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27 years later, security still dominates US-Japan summit

Biden and Suga to discuss Taiwan, with Tokyo in better position to help

Taiwanese warplanes are parked on a highway during an exercise to simulate a response to a Chinese attack on the island's airfields.   © AP

TOKYO -- When Japanese Prime Minister Yoshihide Suga sits down with U.S. President Joe Biden in the Oval Office of the White House on Friday, the two leaders will discuss ways to deter China from taking action in the Taiwan Strait. Northeast Asia security will be front and center in their first summit.

Another U.S.-Japan summit that took place 27 years ago had a similar vibe.

When then-Prime Minister Morihiro Hosokawa and President Bill Clinton met in 1994, the two countries had butted heads in the economic framework talks that began a year earlier. This summit was expected to be little different, with the bilateral trade imbalance taking the spotlight.

But once the meeting began, there was almost no talk of the economy, Nobuo Ishihara, then deputy cabinet secretary, Japan's top bureaucrat, recalled later.

"It was entirely about North Korea," Ishihara said.

Clinton asked for Japan's cooperation in the event the U.S. chose to take military action against North Korea. Pyongyang's nuclear weapons program had the Clinton White House on its toes.

Clinton's request was kept secret. After the summit, the two leaders said in a news conference that they could not reach an accord on steps to fix the economic situation.

At Hosokawa's direction, Ishihara and other Japanese officials covertly considered ways to support American forces. Minesweeping in naval blockades was considered. But the Japanese side quickly came to the conclusion that it constituted a form of military activity barred under its pacifist constitution.

Japan went back to the U.S. and explained there was nothing it could do.

The following year, relations between the two countries soured after the 1995 rape of a 12-year-old local girl by American servicemen in Okinawa. This incident and the North Korea crisis forced the two countries to reassess the bilateral security alliance.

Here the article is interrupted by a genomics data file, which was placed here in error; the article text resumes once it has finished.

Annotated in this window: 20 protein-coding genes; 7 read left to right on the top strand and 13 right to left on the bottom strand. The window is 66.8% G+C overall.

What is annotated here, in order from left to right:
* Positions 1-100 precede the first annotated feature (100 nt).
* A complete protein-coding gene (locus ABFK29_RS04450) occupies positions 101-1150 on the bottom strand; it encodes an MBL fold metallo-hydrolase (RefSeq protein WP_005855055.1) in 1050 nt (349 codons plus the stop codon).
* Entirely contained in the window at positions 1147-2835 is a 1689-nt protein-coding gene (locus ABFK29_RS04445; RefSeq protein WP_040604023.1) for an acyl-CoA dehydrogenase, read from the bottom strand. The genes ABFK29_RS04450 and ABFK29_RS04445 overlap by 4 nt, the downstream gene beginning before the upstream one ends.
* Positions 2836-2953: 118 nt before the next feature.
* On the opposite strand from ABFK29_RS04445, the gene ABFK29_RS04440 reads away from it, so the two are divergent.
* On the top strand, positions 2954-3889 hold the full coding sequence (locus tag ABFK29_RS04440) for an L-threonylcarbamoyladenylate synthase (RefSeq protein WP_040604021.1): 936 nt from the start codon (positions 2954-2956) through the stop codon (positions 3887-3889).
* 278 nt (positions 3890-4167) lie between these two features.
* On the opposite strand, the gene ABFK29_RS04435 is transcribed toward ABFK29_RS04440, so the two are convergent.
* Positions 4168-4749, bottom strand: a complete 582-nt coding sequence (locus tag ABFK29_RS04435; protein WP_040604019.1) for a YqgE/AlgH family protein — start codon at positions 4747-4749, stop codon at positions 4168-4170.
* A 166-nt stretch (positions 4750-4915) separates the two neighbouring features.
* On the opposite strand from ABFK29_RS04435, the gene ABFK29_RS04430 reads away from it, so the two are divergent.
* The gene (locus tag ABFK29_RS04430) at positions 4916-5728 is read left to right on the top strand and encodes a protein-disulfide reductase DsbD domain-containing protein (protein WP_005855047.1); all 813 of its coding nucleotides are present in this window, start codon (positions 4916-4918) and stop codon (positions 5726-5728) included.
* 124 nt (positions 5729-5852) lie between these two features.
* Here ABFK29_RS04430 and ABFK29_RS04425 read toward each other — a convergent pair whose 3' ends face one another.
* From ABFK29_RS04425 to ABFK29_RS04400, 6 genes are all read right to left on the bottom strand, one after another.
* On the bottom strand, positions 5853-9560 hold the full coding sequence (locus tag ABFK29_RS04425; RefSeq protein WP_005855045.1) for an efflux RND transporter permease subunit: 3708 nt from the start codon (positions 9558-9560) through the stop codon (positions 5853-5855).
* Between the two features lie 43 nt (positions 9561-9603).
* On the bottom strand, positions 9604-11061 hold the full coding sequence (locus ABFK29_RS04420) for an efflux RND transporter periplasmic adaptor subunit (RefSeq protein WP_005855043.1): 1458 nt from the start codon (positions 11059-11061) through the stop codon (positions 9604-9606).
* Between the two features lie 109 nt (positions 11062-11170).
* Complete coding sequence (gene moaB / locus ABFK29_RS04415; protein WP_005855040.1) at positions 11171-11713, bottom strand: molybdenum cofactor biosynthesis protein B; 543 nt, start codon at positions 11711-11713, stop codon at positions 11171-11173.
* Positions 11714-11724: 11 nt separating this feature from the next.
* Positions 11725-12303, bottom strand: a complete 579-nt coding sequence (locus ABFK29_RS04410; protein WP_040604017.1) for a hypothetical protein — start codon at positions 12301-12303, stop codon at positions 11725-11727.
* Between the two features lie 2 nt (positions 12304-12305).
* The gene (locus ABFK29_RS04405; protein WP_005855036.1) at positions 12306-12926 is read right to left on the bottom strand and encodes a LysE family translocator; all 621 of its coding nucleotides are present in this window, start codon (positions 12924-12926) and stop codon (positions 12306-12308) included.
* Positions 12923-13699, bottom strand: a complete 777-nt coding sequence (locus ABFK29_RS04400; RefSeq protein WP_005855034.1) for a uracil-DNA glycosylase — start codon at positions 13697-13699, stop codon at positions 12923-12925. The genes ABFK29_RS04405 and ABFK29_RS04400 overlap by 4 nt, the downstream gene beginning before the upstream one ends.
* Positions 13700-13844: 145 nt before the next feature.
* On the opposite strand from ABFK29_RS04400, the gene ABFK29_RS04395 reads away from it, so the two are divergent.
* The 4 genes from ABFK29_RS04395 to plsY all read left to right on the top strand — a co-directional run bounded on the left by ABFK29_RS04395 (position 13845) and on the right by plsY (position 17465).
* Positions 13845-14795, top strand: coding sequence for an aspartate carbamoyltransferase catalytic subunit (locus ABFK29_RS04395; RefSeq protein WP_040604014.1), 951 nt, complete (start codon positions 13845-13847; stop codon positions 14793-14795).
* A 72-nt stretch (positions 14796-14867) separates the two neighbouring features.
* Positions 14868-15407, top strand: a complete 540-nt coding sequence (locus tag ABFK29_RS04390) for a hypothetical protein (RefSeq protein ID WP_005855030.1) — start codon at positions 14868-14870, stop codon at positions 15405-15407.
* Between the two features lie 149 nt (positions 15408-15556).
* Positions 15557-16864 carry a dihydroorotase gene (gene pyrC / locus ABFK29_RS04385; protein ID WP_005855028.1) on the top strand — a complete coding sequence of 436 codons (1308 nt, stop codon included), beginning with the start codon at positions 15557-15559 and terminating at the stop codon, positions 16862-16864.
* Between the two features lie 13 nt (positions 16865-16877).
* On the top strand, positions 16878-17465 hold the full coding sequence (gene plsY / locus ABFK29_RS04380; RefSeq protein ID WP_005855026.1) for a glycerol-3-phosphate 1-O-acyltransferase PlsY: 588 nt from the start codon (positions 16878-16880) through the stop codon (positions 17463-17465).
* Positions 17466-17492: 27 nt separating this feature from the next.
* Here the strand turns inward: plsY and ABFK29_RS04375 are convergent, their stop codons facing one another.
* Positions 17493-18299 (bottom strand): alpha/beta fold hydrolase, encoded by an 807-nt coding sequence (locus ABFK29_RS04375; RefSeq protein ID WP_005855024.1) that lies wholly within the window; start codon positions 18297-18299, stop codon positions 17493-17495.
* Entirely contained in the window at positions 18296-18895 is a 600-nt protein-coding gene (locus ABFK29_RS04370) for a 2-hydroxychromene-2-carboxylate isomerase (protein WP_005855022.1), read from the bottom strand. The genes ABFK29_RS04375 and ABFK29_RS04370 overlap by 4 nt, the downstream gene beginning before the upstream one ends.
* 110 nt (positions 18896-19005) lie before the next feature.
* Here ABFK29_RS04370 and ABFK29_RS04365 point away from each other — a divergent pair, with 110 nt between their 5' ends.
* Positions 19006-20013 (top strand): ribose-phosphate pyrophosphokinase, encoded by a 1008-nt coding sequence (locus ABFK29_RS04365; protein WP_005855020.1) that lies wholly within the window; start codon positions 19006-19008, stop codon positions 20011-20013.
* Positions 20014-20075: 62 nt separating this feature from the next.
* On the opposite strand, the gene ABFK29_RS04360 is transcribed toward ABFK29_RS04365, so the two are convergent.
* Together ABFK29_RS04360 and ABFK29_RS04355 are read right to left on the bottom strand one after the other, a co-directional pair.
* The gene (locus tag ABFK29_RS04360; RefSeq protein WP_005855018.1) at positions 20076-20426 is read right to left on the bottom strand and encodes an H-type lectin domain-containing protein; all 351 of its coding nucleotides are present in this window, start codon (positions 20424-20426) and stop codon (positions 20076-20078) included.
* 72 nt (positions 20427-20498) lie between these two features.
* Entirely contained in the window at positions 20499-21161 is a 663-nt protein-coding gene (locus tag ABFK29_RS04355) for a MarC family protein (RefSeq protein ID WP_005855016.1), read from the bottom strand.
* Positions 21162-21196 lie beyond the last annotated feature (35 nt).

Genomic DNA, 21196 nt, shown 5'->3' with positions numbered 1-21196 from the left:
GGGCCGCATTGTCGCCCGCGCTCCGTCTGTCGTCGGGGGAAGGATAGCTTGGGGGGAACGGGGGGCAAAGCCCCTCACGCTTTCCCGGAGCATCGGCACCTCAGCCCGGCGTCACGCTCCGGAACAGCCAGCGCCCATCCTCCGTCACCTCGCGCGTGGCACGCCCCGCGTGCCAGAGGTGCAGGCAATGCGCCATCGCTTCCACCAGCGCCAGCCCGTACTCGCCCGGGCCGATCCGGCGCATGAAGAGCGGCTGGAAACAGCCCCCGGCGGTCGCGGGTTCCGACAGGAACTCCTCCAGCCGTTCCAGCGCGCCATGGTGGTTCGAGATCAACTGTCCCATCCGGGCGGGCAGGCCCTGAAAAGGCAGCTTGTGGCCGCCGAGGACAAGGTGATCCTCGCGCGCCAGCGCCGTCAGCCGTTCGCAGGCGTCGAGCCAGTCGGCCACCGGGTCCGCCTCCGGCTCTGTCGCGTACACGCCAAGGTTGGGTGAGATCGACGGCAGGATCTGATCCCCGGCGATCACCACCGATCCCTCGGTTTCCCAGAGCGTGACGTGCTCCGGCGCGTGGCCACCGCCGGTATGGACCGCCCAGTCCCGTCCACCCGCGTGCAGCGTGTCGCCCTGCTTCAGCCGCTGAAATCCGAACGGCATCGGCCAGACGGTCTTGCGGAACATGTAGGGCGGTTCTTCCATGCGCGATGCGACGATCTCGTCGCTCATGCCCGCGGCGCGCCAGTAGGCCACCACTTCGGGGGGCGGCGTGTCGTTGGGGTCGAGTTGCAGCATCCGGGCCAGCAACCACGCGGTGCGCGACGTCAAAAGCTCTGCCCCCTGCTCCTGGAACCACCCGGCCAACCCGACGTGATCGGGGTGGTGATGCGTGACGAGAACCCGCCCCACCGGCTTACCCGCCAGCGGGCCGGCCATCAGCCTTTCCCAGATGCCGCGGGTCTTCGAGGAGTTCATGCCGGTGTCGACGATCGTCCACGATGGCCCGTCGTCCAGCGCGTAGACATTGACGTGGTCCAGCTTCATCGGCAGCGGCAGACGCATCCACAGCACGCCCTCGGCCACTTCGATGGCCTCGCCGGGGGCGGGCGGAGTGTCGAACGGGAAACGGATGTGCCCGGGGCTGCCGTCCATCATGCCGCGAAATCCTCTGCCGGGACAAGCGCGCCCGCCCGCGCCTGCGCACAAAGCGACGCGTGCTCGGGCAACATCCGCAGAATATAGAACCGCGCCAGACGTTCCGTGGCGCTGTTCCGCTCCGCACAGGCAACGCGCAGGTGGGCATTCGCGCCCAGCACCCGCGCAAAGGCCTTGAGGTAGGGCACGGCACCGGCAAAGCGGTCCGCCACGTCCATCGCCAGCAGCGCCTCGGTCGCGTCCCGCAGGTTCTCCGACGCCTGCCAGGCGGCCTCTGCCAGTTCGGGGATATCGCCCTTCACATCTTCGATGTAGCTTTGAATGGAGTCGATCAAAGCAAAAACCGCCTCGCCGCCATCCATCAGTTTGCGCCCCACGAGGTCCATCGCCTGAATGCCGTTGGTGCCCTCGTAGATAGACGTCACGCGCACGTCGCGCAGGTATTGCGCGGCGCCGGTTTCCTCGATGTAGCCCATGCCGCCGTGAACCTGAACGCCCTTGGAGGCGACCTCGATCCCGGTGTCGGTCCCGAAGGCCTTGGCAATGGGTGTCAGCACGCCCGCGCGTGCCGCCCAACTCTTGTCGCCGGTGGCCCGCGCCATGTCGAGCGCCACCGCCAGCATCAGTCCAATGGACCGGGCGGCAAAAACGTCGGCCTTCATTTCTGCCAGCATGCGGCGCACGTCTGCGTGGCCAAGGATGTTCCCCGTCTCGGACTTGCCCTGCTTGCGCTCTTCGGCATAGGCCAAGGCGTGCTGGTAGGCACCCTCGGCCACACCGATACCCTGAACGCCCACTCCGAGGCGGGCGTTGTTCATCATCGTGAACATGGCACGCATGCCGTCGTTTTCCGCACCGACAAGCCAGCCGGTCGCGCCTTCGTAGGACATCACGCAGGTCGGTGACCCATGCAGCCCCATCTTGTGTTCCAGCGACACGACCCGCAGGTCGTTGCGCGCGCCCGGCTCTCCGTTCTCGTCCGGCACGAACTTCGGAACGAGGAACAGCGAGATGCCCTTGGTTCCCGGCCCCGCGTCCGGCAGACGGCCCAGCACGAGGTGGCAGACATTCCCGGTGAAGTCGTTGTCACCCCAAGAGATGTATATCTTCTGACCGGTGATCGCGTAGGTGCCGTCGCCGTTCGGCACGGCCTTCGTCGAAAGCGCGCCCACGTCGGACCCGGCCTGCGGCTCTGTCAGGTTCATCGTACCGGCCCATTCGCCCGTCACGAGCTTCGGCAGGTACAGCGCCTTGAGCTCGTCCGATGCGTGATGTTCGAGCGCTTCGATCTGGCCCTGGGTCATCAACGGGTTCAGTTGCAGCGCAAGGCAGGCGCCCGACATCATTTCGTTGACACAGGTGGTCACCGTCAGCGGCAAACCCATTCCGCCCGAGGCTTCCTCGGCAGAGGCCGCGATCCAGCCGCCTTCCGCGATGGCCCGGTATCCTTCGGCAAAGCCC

Since then, Tokyo's options have broadened significantly.

The 1996 Joint Declaration on Security broadened the partnership beyond the Far East to the Asia-Pacific region. Guidelines revised in 1997 defined the roles of each country's forces, and a Japanese law enacted in 1999 enabled the nation's Self-Defense Forces to provide logistical support. The 2015 security legislation expanded the scope of the SDF's role in the alliance.

President Joe Biden walks down a corridor in the White House. Japanese Prime Minister Yoshihide Suga will be the first foreign leader he will host on Friday. (Photo courtesy of the White House)

Today, that security legislation permits limited exercise of the right to collective self-defense if the country faces an existential threat. 

The North Korean crisis carries an echo for the current situation in that security throughout Northeast Asia, starting from the Taiwan Strait, is being threatened.  

Beijing considers Taiwan a province of the People's Republic of China and could attempt reunification by force. Under such a scenario, the conflict could easily spread to the Japan-administered Senkaku Islands -- which China claims and calls the Diaoyu Islands.

The Taiwan Strait and the Senkakus are strategically important for American forces in the Indo-Pacific, and a weakening of Japanese and U.S. deterrence capabilities there would reverberate not only across Asia, but around the world as well. That fact puts Taiwan at the center of the upcoming summit.

And as Washington's appetite for interventionism wanes -- then-President Barack Obama said in 2013 that "America is not the world's policeman" -- it has become all the more important for allies like Japan to help maintain and bolster deterrence in Northeast Asia, including around Taiwan.

Japan has learned from its lack of preparation and legal backing for security cooperation 27 years ago. Though Tokyo has begun rectifying this issue, whether it can meet all of Washington's expectations and demands is unclear.

Previous President Donald Trump, for example, pushed Japan to pay about four times as much as it does now to support the American military presence here -- a sum apparently meant to include part of the cost of operations along with the personnel and other expenses Tokyo now covers. Even with Biden in office, the principle of the U.S. sharing the burden with allies will not change.

Biden's choice of Suga for his first face-to-face meeting with another world leader demonstrates the president's focus on deterrence against China, and Japan's strategic value in the region.

The talks are expected to extend beyond Taiwan to a wide range of issues facing the alliance including climate change, coronavirus vaccinations, semiconductor supply chains and human rights. The relationship between Suga and Biden will reflect the start of a new era for the alliance.

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